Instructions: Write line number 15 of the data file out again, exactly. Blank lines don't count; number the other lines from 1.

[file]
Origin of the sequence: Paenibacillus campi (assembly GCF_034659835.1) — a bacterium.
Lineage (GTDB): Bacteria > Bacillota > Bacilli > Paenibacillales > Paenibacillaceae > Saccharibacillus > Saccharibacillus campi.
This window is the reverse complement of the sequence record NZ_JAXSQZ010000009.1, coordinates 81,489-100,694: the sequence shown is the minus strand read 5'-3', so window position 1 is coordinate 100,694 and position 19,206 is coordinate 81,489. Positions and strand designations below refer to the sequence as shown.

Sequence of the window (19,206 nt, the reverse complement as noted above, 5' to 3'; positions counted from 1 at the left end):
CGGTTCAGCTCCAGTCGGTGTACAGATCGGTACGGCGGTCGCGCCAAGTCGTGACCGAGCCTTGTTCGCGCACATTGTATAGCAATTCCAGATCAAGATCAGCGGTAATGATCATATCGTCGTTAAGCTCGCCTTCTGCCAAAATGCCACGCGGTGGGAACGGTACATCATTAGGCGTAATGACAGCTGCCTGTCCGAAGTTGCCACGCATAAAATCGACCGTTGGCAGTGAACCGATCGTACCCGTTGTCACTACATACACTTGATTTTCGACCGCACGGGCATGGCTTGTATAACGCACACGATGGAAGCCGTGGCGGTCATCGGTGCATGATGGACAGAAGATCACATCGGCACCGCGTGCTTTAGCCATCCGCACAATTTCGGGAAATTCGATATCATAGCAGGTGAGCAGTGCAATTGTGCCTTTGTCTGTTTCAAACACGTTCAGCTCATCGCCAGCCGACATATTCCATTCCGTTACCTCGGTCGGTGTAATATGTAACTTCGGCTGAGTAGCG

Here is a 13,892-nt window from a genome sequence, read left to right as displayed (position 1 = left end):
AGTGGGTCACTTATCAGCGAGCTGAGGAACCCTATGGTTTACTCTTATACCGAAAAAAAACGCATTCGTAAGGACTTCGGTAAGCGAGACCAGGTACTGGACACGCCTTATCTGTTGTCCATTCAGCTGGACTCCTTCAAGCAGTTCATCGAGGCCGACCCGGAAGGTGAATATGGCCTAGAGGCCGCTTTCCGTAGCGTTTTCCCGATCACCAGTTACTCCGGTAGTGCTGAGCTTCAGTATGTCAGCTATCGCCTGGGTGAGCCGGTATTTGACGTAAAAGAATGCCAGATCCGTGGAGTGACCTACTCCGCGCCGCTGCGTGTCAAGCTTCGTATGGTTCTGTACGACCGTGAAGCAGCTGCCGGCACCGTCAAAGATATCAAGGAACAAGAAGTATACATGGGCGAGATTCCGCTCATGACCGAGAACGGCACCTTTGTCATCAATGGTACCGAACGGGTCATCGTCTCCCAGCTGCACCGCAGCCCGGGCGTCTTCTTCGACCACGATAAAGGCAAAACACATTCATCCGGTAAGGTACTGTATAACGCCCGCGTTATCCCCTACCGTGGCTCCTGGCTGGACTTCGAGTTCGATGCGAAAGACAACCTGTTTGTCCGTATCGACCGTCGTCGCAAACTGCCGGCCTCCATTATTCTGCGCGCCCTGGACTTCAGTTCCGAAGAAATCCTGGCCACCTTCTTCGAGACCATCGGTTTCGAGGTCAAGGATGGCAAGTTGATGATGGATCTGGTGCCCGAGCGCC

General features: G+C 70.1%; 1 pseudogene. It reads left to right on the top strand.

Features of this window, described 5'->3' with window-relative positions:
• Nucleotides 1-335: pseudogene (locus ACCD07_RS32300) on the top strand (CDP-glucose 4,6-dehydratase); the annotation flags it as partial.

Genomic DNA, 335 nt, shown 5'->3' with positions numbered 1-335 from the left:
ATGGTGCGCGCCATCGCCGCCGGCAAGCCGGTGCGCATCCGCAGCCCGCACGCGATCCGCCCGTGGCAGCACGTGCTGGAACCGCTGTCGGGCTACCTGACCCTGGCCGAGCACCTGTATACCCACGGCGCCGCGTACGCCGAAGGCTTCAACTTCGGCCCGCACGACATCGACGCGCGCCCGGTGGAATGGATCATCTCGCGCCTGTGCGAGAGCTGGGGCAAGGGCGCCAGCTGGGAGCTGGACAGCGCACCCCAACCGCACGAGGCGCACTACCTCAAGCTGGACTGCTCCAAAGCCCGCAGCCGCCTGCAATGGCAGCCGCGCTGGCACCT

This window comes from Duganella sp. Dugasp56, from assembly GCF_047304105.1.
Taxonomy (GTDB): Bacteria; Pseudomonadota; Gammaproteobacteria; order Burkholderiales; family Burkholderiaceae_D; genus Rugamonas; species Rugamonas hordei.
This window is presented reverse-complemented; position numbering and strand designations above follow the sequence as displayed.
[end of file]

This window is presented reverse-complemented; position numbering and strand designations above follow the sequence as displayed.